In November 2020 Ethical Consumer viewed the Morrison's website, my.morrisons.com, and found that the company sold a range of clothes containing cotton under the "Nutmeg" brand. The clothes were not labelled as being made from organic cotton.
Morrisons' website stated: "Morrisons is committed to improving cotton farming practices globally with the Better Cotton Initiative. The Better Cotton Initiative makes global cotton production better for the people who produce it, better for the environment it grows in, and better for the sector’s future. Better Cotton is sourced via a system of Mass Balance. We are committed to sourcing 100% of cotton used in our Nutmeg clothing range as Better Cotton by 2025."
Although this was a positive commitment, Ethical Consumer looked for policies already in place to cover a company's entire clothing range. As the company's range was not 100% certified at the time of writing, it received Ethical Consumer's Worst Rating for its cotton sourcing policy and lost marks in three categories as detailed below:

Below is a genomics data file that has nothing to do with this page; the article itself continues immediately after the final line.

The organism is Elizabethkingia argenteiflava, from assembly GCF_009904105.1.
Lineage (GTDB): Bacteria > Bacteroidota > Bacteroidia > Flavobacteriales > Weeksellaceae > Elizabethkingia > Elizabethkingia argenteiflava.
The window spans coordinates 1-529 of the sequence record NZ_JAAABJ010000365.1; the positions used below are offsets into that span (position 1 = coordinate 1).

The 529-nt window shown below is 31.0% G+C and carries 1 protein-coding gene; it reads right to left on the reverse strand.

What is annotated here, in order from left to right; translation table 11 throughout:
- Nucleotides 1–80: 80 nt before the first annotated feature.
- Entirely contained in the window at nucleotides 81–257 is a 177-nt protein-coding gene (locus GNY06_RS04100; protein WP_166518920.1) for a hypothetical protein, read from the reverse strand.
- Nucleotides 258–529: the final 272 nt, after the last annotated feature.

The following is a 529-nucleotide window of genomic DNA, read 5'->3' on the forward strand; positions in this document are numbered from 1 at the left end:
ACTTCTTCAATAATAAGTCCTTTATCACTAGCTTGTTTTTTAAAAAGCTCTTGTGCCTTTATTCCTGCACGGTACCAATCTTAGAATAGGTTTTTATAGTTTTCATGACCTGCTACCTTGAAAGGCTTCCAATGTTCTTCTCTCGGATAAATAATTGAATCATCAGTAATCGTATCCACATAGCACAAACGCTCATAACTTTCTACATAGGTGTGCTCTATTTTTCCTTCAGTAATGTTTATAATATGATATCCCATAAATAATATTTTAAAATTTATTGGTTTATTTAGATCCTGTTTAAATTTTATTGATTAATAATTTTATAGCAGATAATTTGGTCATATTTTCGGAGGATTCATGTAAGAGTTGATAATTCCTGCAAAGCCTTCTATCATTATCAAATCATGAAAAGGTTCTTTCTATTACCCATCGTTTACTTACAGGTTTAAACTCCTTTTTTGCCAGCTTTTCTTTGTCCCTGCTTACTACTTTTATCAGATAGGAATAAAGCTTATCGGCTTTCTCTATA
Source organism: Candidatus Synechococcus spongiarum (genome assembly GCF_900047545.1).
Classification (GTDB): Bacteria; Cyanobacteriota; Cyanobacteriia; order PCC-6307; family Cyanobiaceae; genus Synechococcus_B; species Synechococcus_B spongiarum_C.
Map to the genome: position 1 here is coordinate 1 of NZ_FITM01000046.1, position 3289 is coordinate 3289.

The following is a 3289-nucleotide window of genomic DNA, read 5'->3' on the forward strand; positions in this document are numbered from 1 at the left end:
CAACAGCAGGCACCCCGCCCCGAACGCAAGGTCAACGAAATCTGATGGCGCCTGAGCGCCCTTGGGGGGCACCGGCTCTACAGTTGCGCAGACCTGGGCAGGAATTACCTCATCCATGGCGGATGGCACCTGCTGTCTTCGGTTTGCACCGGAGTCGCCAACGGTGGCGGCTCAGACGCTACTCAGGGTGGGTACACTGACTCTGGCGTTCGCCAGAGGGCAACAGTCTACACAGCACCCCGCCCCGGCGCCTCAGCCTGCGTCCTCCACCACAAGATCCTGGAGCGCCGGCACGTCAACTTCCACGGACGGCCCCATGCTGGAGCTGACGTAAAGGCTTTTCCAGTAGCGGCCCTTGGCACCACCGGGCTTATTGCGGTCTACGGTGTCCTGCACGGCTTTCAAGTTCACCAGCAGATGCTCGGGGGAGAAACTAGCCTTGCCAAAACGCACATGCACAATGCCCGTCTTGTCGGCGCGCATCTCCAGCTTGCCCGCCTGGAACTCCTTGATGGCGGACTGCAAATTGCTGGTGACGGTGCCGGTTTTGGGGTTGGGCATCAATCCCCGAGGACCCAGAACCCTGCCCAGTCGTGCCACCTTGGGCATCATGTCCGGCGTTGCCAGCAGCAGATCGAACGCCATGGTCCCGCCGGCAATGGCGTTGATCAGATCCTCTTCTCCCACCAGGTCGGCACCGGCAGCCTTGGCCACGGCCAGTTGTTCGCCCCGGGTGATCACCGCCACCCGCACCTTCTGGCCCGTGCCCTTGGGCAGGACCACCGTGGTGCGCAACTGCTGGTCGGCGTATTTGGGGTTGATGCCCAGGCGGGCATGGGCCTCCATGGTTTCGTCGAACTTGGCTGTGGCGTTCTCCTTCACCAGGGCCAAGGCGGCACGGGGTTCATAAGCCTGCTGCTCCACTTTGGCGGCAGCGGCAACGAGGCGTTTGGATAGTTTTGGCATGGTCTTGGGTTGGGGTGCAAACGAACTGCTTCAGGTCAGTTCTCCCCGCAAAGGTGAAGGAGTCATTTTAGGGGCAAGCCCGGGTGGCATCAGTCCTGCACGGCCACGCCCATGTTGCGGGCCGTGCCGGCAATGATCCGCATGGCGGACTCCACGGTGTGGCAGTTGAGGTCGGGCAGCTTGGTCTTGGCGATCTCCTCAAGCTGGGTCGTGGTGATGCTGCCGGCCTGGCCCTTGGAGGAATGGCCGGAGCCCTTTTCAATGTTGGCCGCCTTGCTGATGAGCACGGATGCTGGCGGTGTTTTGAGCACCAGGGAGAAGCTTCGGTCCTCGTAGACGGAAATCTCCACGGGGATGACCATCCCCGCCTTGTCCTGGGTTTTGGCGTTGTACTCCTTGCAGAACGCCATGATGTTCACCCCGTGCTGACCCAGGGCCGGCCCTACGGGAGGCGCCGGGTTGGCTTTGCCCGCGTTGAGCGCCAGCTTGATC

According to Anti-Slavery international (ASI) website viewed by Ethical Consumer in August 2018, Uzbekistan and Turkmenistan were two of the world’s largest exporters of cotton, and every year their governments forcibly mobilised over one million citizens to grow and harvest cotton. Due to the high proportion of cotton likely to have come from Uzbekistan and Turkmenistan and the prevalence of forced labour in its production, the company lost half a mark in the Workers Rights category.
The Organic Trade Association website, www.ota.com, stated in July 2018 that cotton covered roughly 2.78% of global arable land, but accounted for 12.34% of all insecticide sales and 3.94% of herbicide sales. Due to the impacts of the widespread use of pesticides in cotton production worldwide the company also lost half a mark in the Pollution & Toxics category.
According to the International Service for the Acquisition of Agri-Biotech Applications (ISAAA), a non-profit pro biotech organisation, genetically modified cotton accounted for 80% of cotton grown in 2017. Due to the prevalence of GM cotton in cotton supply chains and the lack of any evidence that the company avoided it, it was assumed that some of the company's cotton products contained some GM material. As a result it lost half a mark under the Controversial Technology category.